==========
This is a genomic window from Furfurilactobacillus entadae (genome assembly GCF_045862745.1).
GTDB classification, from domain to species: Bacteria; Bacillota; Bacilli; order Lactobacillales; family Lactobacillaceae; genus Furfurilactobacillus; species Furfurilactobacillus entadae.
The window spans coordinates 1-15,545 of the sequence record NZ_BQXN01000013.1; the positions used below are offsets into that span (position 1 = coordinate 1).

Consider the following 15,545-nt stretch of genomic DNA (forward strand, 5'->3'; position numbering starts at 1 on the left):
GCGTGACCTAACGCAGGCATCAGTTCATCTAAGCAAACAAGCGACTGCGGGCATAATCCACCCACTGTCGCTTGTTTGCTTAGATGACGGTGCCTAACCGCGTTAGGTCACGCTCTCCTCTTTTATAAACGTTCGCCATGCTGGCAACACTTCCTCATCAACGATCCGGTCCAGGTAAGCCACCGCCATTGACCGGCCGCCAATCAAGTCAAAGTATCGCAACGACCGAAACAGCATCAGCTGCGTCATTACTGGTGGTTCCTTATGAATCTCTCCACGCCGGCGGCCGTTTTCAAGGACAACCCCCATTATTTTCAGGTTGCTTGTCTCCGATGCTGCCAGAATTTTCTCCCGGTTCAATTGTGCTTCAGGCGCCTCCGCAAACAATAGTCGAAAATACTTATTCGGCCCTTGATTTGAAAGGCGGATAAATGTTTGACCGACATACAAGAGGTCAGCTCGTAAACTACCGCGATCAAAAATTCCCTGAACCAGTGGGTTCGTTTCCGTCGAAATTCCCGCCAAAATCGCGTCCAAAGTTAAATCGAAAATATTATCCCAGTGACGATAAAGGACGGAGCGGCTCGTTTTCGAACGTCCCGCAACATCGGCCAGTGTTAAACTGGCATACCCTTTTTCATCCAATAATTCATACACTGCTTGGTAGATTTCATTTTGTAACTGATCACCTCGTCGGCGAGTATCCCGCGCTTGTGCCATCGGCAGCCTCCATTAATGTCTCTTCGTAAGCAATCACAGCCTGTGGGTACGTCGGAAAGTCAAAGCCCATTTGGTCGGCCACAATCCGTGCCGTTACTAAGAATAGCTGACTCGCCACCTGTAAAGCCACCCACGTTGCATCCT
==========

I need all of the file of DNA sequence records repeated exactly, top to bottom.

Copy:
This is a genomic window from Furfurilactobacillus entadae (genome assembly GCF_045862745.1).
GTDB classification, from domain to species: Bacteria; Bacillota; Bacilli; order Lactobacillales; family Lactobacillaceae; genus Furfurilactobacillus; species Furfurilactobacillus entadae.
The window spans coordinates 1-15,545 of the sequence record NZ_BQXN01000013.1; the positions used below are offsets into that span (position 1 = coordinate 1).

Consider the following 15,545-nt stretch of genomic DNA (forward strand, 5'->3'; position numbering starts at 1 on the left):
GCGTGACCTAACGCAGGCATCAGTTCATCTAAGCAAACAAGCGACTGCGGGCATAATCCACCCACTGTCGCTTGTTTGCTTAGATGACGGTGCCTAACCGCGTTAGGTCACGCTCTCCTCTTTTATAAACGTTCGCCATGCTGGCAACACTTCCTCATCAACGATCCGGTCCAGGTAAGCCACCGCCATTGACCGGCCGCCAATCAAGTCAAAGTATCGCAACGACCGAAACAGCATCAGCTGCGTCATTACTGGTGGTTCCTTATGAATCTCTCCACGCCGGCGGCCGTTTTCAAGGACAACCCCCATTATTTTCAGGTTGCTTGTCTCCGATGCTGCCAGAATTTTCTCCCGGTTCAATTGTGCTTCAGGCGCCTCCGCAAACAATAGTCGAAAATACTTATTCGGCCCTTGATTTGAAAGGCGGATAAATGTTTGACCGACATACAAGAGGTCAGCTCGTAAACTACCGCGATCAAAAATTCCCTGAACCAGTGGGTTCGTTTCCGTCGAAATTCCCGCCAAAATCGCGTCCAAAGTTAAATCGAAAATATTATCCCAGTGACGATAAAGGACGGAGCGGCTCGTTTTCGAACGTCCCGCAACATCGGCCAGTGTTAAACTGGCATACCCTTTTTCATCCAATAATTCATACACTGCTTGGTAGATTTCATTTTGTAACTGATCACCTCGTCGGCGAGTATCCCGCGCTTGTGCCATCGGCAGCCTCCATTAATGTCTCTTCGTAAGCAATCACAGCCTGTGGGTACGTCGGAAAGTCAAAGCCCATTTGGTCGGCCACAATCCGTGCCGTTACTAAGAATAGCTGACTCGCCACCTGTAAAGCCACCCACGTTGCATCCT